Had the team’s owners completed a trademark due diligence they would then have come across the Arizona Sundogs. Their trademark was registered on October 5, 2005 and their trademark encompasses “entertainment in the nature of hockey games”. The Arizona Sundogs are a minor-league professional ice hockey team. They are based in Prescott Arizona. The Tucson Padres, the Triple-A team destined to come to El Paso are also currently based in Arizona.

Are we really expected to believe that a trademark due diligence was conducted and no one questioned whether sundogs could actually be used?

Deflecting the attention away from the five names fiasco with the notion of the complexity of picking a “family-friendly” name and trademark mumbo-jumbo didn’t seem to be working. So on June 26, the ownership added another layer of attention deflection to the controversy by telling the public, that although the controversy is normal and part of the process, the reality is that the other teams also have unique names. They also further deflected by adding that the “special logo and team colors” as well as asking the fans to “visualize the fun atmosphere at the games” is part of the process.

In the June 26, 2013 edition of the El Paso Times, Brad Taylor states that although it is “gratifying to see the participation” of the community they are asking the people to “stay” with them because the “first time they walk into the beautiful new stadium” is when the fun will begin.

Notice the further deflection from the team name to the “beautiful stadium”? This is a classic propaganda ploy. One thing is not working, let’s try another. But the name fiasco needs to be resolved, it has occupied too much of the community’s attention and what the ownership group wants least is more controversy when they unveil the final name.

So, they figure let’s point out a few other team names. They pointed out the Richmond Flying Squirrels, the Lehigh Valley Iron Pigs and the Albuquerque Isotopes. Let’s take each individually.

The Richmond Flying Squirrels, a Richmond Virginia Double-A team got its name from a team naming contest held by the team’s owner along with the local newspaper. By the way, according to the Richmond Times Dispatch, the name was selected from 6,000 submissions to the name-the-team contest.

So much for the record-breaking 5,600 El Paso submissions, I guess that Double-A isn’t technically Triple-A. Oh, and by-the-way, flying squirrels are common in Virginia.

The Lehigh Valley Iron Pigs are named after “pig iron” that is part of the manufacturing process of steel. Guess what Lehigh Valley is renowned for? Yup, steel.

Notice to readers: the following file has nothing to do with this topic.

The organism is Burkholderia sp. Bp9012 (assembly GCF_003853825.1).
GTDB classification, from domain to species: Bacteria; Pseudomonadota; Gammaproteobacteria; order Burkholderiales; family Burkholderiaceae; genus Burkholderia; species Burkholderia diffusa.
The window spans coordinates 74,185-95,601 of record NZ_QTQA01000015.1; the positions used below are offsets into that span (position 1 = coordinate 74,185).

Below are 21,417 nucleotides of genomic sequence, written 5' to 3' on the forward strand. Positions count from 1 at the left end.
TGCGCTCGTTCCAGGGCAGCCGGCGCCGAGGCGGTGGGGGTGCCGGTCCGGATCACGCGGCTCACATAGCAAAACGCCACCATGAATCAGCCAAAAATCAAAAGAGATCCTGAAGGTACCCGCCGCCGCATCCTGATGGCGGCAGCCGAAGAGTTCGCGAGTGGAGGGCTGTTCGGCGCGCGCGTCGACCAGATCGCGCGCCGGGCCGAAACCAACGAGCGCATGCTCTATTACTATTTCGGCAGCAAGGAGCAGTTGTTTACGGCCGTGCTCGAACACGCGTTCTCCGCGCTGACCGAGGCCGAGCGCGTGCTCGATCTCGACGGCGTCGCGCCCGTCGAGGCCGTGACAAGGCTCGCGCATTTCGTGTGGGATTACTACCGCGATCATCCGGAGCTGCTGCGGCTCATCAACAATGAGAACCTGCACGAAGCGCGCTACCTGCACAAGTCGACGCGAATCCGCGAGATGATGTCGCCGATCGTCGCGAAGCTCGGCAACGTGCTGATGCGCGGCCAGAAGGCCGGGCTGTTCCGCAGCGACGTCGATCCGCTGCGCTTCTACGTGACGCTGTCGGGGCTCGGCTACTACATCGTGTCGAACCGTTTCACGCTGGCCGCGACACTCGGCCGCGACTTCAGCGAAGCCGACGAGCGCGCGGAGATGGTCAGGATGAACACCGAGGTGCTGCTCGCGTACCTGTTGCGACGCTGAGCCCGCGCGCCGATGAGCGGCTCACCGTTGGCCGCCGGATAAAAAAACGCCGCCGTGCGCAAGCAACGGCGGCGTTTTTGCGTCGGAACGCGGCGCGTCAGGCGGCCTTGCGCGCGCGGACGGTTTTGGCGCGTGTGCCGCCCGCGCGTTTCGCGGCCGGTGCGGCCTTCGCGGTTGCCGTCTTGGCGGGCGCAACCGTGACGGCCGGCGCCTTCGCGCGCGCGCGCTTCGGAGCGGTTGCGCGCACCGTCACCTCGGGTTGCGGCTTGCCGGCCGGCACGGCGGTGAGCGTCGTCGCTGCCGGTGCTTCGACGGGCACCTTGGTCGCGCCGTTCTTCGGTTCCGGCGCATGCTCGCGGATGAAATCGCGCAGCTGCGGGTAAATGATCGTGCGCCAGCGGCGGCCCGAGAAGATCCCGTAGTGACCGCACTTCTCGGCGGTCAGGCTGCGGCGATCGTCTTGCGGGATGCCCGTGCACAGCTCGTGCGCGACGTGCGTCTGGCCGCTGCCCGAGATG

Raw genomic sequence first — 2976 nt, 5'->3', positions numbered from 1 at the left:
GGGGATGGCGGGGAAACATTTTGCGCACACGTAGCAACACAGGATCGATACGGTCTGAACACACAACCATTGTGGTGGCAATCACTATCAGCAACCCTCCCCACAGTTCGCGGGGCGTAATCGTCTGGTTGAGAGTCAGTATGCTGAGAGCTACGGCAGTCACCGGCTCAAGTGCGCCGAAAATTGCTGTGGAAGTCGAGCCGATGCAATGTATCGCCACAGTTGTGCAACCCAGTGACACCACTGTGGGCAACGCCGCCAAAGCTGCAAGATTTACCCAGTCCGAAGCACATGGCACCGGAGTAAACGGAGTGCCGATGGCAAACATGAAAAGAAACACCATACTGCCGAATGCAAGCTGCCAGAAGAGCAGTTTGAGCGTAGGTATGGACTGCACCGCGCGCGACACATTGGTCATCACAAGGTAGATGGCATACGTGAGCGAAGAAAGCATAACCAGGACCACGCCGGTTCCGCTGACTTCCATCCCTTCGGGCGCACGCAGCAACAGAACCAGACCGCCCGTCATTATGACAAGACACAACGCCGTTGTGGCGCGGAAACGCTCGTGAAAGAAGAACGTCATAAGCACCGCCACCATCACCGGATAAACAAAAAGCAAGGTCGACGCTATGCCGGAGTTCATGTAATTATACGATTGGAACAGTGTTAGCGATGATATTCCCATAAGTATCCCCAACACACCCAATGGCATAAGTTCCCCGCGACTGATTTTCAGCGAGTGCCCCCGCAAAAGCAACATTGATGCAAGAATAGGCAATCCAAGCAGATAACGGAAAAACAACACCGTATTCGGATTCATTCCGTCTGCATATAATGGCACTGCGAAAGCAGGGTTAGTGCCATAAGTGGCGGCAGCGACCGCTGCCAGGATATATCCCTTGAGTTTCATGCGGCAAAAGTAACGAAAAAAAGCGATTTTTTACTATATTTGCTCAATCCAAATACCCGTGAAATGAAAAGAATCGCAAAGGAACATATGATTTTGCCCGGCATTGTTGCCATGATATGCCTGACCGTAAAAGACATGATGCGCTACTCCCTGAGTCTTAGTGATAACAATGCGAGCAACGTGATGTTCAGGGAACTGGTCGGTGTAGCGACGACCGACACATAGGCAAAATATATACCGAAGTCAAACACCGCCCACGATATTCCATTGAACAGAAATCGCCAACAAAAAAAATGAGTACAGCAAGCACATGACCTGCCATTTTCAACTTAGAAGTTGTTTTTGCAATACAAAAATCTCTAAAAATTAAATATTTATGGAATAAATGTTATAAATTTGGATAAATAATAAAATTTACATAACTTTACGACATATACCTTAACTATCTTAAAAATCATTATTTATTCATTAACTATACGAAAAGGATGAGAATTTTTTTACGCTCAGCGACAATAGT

The Albuquerque Isotopes got their name from a fictional team in The Simpsons television show. Isotopes are the chemical definition used to define variations of elements. Not only does the television show refer to the fictional team moving to Albuquerque, the term “isotopes” is related to the many scientific companies dealing with chemistry located in that city.

In other words, the team names referred to by the team ownership are all related to the cities they each play at. That brings us back to the five disastrous names proposed for the El Paso team.

The Aardvarks have nothing to do with El Paso. Aardvarks do not exist in El Paso.

The Buckaroos are not only odious to cowboys but it is debatable whether cowboys even have a place in El Paso history when compared to all the other historical figures that El Pasoans relate to.

Chihuahuas, well, the nicest thing I could say about Chihuahuas is that they do not belong in baseball. Not only that, but El Paso would abhor being associated with the State of Chihuahua right next door.

As I pointed out earlier, the Sundogs are already in use by another team that is likely to look unkindly upon El Paso using the same name for marketing purposes. Although they are a hockey team the reason for trademarking a name is to maximize profits. They surely wouldn’t want competition from another team.

That leaves us with Desert Gators. It is about the only name that makes any sense and actually has relevance to El Paso in that El Pasoans remember the lagartos from San Jacinto Plaza.

So unless the team’s owners are really that stupid, which I doubt because they successfully fleeced El Paso out of millions, I expect the team’s name to be The Desert Gators.

But in order to perpetuate the myth that El Paso is solidly behind the baseball team the invading horde will continue to use the “naming” scam as part of its propaganda scheme. When the Desert Gators are finally announced there will be much fanfare about how the “community” overwhelmingly “voted” and “participated” in the naming of their team. Oh there will be a media blitz supported by the local media with token “fans” proclaiming how wonderful it was that they got to choose the team’s name and how reflective it is about El Paso.

Regardless, the truth will continue to peek out from behind the propaganda until the taxpayers are faced with having to pay $80 million plus while the horde quietly rides off into the sunset with their enabling buckaroos.

Martin Paredes

Martín Paredes is a Mexican immigrant who built his business on the U.S.-Mexican border. As an immigrant, Martín brings the perspective of someone who sees México as a native through the experience...